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  1. I gave the guitar to my brother when he was visiting, he loves it! After a week playing it, he felt it sounded great acoustically and even better as an electric. Once he got home, several of his guitar buddies played it and loved the acoustic tone as well. I am certain that having a well coupled saddle makes a huge difference. When I was setting the saddle height, the bone Blisstone saddle was too short and did not fully fill the length of the slot. I temporarily shimmed the height with several plastic shims to get it to the proper playing height. Playing with this setup was uninspiring, a strummed chord would die out after about 3-4 seconds and the tone was lifeless and dull. I then thought I would try the plastic saddle that came with the All parts GB-0859 J24 bridge. I sanded it to height and once installed, it sounded totally different. Now a strummed chord sustains for 7 - 8 seconds and the tone is much fuller and richer. Maybe a proper bone saddle would be even better, but it sounds good enough with the plastic saddle so I am leaving it that way for now. My guess is that many of the complaints about the J-160e as an acoustic relate to the adjustable saddles and the lack of acoustic coupling to the body. I was shocked at how much difference there was between the temporary bone saddle plus shims and a properly sized plastic saddle. Too bad for owners of nice originals, where going with a fixed saddle would destroy the value. But they would end up with a much better sounding guitar!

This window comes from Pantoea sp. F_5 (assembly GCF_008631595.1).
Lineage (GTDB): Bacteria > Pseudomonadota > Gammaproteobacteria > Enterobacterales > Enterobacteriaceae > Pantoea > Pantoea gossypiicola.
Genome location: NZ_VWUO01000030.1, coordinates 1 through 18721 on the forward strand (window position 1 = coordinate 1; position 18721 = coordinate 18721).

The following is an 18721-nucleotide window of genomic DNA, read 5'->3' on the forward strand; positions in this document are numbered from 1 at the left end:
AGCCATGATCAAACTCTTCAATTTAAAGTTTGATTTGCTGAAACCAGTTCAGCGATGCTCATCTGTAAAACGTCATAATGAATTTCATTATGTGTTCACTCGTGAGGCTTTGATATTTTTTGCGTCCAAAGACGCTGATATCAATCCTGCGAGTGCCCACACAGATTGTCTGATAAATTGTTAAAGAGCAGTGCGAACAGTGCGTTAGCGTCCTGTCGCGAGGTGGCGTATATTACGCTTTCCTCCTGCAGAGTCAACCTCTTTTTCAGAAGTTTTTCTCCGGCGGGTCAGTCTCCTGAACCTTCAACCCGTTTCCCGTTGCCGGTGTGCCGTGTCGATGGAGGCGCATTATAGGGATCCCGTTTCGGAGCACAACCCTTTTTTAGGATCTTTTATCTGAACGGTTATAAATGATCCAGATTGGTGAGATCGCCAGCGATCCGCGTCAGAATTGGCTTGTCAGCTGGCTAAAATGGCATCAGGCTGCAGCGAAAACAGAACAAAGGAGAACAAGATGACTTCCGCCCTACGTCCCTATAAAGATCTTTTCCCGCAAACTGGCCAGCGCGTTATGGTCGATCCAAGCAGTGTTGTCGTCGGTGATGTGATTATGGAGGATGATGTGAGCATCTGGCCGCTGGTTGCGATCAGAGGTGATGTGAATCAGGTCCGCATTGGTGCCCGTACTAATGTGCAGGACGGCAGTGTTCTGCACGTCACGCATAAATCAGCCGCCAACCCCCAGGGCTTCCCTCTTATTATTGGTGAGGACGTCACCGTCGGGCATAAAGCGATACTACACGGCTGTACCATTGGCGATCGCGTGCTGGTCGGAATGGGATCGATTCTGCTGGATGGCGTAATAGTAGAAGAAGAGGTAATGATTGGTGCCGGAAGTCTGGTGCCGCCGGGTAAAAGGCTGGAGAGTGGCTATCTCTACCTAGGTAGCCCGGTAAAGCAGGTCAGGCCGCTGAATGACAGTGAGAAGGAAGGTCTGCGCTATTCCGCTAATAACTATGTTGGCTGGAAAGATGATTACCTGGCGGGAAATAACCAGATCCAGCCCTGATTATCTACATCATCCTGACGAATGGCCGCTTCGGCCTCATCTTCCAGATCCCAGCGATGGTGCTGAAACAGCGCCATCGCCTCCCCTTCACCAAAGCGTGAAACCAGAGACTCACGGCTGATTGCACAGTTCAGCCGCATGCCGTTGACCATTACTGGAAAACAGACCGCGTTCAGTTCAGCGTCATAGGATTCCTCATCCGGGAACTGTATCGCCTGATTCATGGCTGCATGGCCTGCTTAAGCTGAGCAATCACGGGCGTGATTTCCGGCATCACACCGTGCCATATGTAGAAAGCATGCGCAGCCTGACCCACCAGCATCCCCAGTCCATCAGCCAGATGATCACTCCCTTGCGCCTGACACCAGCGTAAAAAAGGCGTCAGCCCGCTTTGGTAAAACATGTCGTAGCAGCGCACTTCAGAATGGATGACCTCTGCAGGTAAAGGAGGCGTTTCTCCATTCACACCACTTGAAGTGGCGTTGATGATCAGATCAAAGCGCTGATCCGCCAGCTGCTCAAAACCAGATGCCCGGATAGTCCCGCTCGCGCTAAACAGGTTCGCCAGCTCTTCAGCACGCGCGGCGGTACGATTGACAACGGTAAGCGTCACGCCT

2. Larsongs, the original electronics were long gone when my dad picked this up in a North Carolina flea market about 40 years ago, otherwise I would have restored them as well. Ratherbwalkn, the metal plates were the top straightening jig. I was able to save the original bridge plate, you can see it in the underside pic. I added a small metal strip underneath to ground the strings to significantly reduce ground hum. I know the Epiphone reproduction does this, not sure how it was done in 1956 on the adjustable bridge. I made it similar to the Taylor ground https://www.taylorguitars.com/taylorware/string-ground-fuses/es-string-ground-fused I used a 40mA fuse rather than the Taylor 10mA, as I read that static electricity can blow the 10mA one.
  3. Thanks Dave great suggestion and maybe gives me a way to slightly lower the bridge. Thanks for the sanding block offer, but I think I'll just work down the problem fret without touching any others, as they are worn to start with. And it is interesting that car guys and guitar guys have a very different definition of "not worth saving"!